by Paul Homewood
There has been a longstanding concern about blatant bias at
the BBC, not least in matters of
This certainly dates
back at least to January 2006, when they held a seminar of "top
scientific experts" to advise them on climate change.
The BBC fought tooth and
nail to conceal the identity of these 'experts', but it was
subsequently discovered that they were not experts at all,
but the usual collection of green lobbyists.
Ever since, the BBC's coverage of
global warming has been woefully
one sided and at times inaccurate,
This year they have been publishing a monthly feature, Then and
Now, purportedly showing how climate has been changing in a
One article looked at
the recent drought in California, while another claimed that the
Victoria Falls had dried up.
Both implied that climate
change was to blame, with the usual weasel words that while
one weather event cannot be linked to climate change, "scientists"
say that such events are likely to get worse with global warming.
However both stories omitted crucial information, which would have
shown such claims to be nonsensical and
California, for instance, has had droughts in the 20th
Century every bit as bad as the current one.
Moreover the official
data clearly shows mega-droughts there were much worse for much of
the last thousand years or so.
In short, California
is a land of drought.
The modest amount of
warming there since the
Little Ice Age has altered
The BBC claims about the Victoria Falls were even
For a start,
the Falls did not run
dry; every dry season lake levels drop.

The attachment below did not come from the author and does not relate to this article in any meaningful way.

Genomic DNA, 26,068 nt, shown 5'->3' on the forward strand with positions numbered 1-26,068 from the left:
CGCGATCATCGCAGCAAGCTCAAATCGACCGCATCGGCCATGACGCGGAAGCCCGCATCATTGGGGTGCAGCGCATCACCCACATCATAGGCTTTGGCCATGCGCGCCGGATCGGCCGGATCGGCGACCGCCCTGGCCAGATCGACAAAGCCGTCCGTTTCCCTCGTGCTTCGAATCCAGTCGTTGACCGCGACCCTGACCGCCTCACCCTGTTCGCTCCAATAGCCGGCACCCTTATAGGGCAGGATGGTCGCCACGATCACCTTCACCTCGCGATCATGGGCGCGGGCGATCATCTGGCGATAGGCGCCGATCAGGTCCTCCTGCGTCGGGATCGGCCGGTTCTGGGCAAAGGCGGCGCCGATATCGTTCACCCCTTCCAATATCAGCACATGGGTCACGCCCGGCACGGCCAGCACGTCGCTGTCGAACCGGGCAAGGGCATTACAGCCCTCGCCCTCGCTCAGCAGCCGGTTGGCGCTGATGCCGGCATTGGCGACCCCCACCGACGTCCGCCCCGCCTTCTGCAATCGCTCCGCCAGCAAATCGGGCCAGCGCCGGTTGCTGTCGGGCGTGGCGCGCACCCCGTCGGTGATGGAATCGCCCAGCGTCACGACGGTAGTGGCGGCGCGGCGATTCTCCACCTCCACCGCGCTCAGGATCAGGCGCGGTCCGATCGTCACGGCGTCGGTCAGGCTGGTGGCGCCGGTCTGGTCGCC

As the Zambian side
is at a higher elevation, the Falls there dry up, while
continuing at the other end.
This happens every year,
but the BBC deceitfully misled readers by showing a
split image comparing January 2019 with December 2019.
In January every year
water levels rise sharply, and Jan 2020 was no exception.
It is certainly true that there was a drought in the region in
2019, and water levels were lower than average.
But the Zambezi River
Authority say that there have been six occasions since 1914 when
water levels were lower, the worst being in 1995.
Just as with California,
the BBC have picked on a drought, but ignored all of the
data showing that they are both natural events, with no
evidence that droughts are getting more severe or common.
This sort of misreporting of the Victoria Falls is of
extreme concern to Zambia's tourist industry and local businesses,
who are naturally worried that tourists may stop visiting if they
think the Falls are no longer there.
Which brings us to the point of the story...
I complained to the BBC
that both stories were grossly misleading and omitted crucial
Complaints to the BBC go through three stages.
The first response
appears to be written by the office junior, who tries to fob you
off with a few bland statements.
If you are unhappy, you can resubmit the complaint, which
usually gets the same response, though dressed up in sciency
Finally you can appeal to the Executive Complaints Unit.
As is usually the case, I
effectively received the same reply at all three stages, viz:
There was a
climate change is making droughts worse
None of the replies
actually addressed my complaint, that the actual data shows droughts
are not unusual or getting worse at either location.
The real issue here of course is that the BBC Complaints Dept
is all in house, even the ECU.
In effect the BBC is
marking its own homework.
In theory it is
possible to appeal to
In practice however
they have no obligation to investigate, and would only consider
doing so for substantive cases.
Clearly BBC bias will
never be addressed until they are subject to a fully independent
process, just as the press is.
In the meantime, if
Tim Davie is serious about
cleaning the stables, he should start by taking his axe to the
bloated, fourteen strong Environmental Dept, which is now clearly
out of control.
Instances of bias and misinformation, such as these two, are now
commonplace in their output, and they seem to believe that they
don't even have to pay lip service to editorial guidelines anymore.